Hamburg welcome signs could signal confusion - The Buffalo News

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Hamburg welcome signs could signal confusion

The new “Welcome – Village of Hamburg” signs are picturesque, with a depiction of Eighteen Mile Creek in the center.

The signs will be placed at the entrances to the village, after the village decides what date to put on them.

The prototype produced by Imagine-Hamburg, the community group that is sponsoring the signs, lists 1803 on the bottom.

But the village seal lists 1874 as the village incorporation date.

And Village Board members know someone will notice the different dates, and want to know why they would not be the same.

“There is a difference between emphasizing our history and the legal aspects of Hamburg being incorporated as a village,” said Mary Ellen Glass of Imagine-Hamburg. “Hopefully, you are open to understanding why we want emphasis on our tremendous historical heritage, which was one of the primary goals for the new signage.”

Trustee Thomas Tallman brought up the different dates several weeks ago.

“My thought was, welcome to the Village of Hamburg, which wasn’t in existence till 1874,” he said. “The Village of Hamburg became the Village of Hamburg in 1874. Before that it was Hamburg.”

Settlers were living in what is now the village for more than 70 years before it was incorporated, and land for the first grist mill was purchased in 1806, Glass and Chris Snyder told Village Board members in their work session Monday.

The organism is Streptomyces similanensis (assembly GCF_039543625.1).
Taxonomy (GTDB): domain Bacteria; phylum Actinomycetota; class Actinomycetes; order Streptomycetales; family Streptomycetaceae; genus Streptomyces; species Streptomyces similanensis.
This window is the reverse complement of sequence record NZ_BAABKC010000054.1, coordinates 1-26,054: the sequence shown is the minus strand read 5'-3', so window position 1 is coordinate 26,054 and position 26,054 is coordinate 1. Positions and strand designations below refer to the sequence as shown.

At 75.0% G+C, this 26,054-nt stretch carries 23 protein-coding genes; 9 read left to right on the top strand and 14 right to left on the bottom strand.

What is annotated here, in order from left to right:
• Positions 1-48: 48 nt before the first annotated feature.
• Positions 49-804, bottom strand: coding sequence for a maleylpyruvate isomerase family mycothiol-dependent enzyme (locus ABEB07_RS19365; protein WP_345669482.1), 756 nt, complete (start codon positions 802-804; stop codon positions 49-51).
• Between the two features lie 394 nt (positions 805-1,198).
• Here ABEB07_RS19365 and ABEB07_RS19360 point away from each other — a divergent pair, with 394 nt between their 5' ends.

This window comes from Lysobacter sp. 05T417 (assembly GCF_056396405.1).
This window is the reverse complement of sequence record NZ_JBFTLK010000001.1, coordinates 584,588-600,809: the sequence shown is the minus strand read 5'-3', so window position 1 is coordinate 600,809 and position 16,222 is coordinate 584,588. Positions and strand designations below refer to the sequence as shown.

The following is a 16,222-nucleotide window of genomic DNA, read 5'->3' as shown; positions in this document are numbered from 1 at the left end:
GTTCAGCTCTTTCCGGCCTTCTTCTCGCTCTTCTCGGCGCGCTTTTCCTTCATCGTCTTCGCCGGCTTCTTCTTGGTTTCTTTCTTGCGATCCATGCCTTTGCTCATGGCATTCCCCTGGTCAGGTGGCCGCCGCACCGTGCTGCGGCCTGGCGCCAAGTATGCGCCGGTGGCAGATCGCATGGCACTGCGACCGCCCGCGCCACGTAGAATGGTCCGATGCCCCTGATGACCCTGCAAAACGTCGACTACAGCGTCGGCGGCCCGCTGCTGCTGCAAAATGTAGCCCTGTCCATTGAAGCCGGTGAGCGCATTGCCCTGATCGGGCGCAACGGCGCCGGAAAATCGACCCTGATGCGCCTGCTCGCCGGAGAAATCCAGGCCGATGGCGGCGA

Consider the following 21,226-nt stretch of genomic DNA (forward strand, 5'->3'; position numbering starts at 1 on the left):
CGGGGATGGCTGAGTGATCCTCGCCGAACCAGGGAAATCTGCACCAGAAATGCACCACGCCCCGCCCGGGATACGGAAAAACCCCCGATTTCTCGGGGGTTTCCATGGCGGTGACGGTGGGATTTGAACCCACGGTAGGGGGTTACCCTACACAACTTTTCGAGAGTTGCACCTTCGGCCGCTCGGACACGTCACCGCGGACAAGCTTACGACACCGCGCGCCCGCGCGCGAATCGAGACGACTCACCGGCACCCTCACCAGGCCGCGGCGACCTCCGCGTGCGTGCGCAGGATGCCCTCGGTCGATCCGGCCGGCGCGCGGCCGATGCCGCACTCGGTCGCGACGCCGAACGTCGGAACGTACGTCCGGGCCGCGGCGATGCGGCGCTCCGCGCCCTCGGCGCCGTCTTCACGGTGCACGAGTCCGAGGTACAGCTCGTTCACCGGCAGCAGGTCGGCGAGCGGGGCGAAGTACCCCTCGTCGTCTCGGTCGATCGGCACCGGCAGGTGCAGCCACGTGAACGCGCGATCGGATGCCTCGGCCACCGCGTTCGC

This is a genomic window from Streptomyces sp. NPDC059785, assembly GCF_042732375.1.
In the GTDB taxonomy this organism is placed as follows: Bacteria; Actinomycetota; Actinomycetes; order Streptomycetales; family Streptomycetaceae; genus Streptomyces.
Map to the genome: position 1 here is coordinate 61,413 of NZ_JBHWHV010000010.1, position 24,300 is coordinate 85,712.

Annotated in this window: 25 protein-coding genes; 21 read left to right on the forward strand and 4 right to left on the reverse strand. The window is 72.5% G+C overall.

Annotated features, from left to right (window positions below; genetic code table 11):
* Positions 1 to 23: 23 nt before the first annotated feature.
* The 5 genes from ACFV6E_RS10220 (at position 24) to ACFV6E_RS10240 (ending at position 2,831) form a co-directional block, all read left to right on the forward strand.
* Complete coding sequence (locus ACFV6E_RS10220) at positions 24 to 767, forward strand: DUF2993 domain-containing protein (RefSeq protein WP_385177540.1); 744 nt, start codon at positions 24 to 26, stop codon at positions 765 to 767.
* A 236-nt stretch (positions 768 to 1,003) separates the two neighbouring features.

Snyder said any questions or confusion about the sign are an opportunity.

“We don’t see it as a negative, we see it as an opportunity to teach about our historic past to help get excitement for our historic past,” she said.

“Our creek theme and the date 1803 is one teachable moment,” Glass said.

Trustee Laura Hackathorn said if 1803 is chosen, the research into the establishment of the village should be published, to answer questions before they arise.

Snyder said the goals for the new signs are to have visible, attractive signs at 11 village gateways, raise awareness of the importance of Eighteen Mile Creek and raise awareness of the “historic past” of the village.

“We need to teach the story because we need, down the road, young people to get excited, interested and involved in our history so that they carry on after we are no longer here,” she said.


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